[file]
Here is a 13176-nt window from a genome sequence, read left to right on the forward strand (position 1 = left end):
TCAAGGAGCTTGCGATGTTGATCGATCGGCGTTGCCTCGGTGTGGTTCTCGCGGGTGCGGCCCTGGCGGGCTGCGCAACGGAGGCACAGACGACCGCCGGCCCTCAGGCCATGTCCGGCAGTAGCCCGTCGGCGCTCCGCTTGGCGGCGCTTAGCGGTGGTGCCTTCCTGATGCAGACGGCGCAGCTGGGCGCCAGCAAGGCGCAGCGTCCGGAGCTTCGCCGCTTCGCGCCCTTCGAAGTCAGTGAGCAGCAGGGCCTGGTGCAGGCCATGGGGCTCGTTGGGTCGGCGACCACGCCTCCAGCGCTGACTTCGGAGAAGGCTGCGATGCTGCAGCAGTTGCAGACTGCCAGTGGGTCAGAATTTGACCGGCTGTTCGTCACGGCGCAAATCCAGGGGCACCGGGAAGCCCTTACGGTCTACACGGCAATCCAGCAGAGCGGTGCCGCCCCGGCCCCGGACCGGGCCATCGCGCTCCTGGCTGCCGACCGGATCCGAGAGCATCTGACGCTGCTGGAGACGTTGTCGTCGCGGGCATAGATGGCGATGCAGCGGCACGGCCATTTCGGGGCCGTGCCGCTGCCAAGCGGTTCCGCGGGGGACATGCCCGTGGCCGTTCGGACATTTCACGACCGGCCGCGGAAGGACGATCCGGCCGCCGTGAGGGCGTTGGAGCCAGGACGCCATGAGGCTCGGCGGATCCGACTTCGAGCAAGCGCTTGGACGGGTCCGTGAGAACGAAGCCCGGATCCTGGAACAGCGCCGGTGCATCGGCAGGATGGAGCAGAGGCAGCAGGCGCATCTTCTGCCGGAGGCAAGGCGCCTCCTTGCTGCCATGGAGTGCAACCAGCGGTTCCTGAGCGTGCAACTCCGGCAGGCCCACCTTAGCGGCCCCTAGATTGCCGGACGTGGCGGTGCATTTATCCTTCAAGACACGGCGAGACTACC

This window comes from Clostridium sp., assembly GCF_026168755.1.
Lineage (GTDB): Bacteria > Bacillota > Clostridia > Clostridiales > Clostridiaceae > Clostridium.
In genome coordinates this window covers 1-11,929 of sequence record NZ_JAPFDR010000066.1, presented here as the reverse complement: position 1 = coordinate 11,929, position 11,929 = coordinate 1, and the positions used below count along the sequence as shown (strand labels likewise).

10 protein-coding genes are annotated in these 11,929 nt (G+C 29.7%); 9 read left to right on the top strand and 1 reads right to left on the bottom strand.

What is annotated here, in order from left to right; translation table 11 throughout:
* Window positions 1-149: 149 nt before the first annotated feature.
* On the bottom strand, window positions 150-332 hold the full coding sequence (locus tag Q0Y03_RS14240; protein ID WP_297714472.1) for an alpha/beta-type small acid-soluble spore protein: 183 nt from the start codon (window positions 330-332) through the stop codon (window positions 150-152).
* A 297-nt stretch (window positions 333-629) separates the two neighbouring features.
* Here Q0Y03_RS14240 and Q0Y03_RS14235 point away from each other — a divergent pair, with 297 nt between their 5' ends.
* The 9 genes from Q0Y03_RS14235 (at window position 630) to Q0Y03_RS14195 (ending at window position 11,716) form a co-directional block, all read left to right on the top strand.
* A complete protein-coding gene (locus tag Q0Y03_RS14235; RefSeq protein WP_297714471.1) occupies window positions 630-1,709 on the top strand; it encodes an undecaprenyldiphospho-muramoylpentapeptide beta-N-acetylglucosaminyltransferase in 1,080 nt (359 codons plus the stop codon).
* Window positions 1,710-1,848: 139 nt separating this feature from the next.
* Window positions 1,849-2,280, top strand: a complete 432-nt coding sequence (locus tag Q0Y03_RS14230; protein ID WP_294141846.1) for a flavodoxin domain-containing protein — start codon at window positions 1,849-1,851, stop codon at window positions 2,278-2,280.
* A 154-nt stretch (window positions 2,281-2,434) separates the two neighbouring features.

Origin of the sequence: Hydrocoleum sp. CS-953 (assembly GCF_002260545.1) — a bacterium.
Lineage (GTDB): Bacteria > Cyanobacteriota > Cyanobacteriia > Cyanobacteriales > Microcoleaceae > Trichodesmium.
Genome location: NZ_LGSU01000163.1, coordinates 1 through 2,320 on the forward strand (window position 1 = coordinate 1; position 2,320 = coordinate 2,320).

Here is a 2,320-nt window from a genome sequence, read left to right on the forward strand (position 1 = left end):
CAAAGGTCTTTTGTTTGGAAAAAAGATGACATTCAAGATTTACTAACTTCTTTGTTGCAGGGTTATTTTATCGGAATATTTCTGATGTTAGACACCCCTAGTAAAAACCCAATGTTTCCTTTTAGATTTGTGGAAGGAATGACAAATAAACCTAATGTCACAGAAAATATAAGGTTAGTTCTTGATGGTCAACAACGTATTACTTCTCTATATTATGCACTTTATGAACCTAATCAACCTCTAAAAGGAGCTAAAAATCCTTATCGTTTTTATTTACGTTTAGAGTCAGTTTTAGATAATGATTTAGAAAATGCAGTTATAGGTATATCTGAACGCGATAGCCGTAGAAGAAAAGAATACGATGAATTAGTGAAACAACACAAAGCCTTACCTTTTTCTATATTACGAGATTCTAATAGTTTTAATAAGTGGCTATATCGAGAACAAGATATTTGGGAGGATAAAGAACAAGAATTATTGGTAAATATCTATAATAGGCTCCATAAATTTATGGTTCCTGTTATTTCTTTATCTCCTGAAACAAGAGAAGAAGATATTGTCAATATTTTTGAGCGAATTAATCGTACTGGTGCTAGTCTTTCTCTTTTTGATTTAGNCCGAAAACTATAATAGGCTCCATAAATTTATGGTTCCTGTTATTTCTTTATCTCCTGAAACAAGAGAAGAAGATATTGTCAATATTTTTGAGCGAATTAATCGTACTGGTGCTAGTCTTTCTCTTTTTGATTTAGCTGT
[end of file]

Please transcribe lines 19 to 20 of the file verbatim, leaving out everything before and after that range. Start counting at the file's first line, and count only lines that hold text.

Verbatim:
Genome location: NZ_LGSU01000163.1, coordinates 1 through 2,320 on the forward strand (window position 1 = coordinate 1; position 2,320 = coordinate 2,320).

Here is a 2,320-nt window from a genome sequence, read left to right on the forward strand (position 1 = left end):